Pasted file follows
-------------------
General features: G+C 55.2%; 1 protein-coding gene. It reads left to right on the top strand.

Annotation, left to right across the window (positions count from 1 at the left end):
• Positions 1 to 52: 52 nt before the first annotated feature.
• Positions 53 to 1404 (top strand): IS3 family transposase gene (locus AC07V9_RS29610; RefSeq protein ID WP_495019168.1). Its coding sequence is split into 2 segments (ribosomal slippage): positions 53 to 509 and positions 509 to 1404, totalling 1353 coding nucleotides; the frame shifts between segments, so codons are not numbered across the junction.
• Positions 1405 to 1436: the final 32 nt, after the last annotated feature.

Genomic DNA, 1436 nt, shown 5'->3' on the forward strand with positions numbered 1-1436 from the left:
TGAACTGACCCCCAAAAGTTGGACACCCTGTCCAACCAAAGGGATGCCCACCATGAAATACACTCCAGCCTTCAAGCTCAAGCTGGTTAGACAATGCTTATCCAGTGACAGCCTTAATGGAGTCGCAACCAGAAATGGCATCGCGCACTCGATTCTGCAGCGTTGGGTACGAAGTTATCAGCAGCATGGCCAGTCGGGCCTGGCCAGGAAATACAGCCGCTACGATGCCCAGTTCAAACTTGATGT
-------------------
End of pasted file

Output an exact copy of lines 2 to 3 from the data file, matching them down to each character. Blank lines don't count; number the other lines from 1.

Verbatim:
Annotation, left to right across the window (positions count from 1 at the left end):
• Positions 1 to 52: 52 nt before the first annotated feature.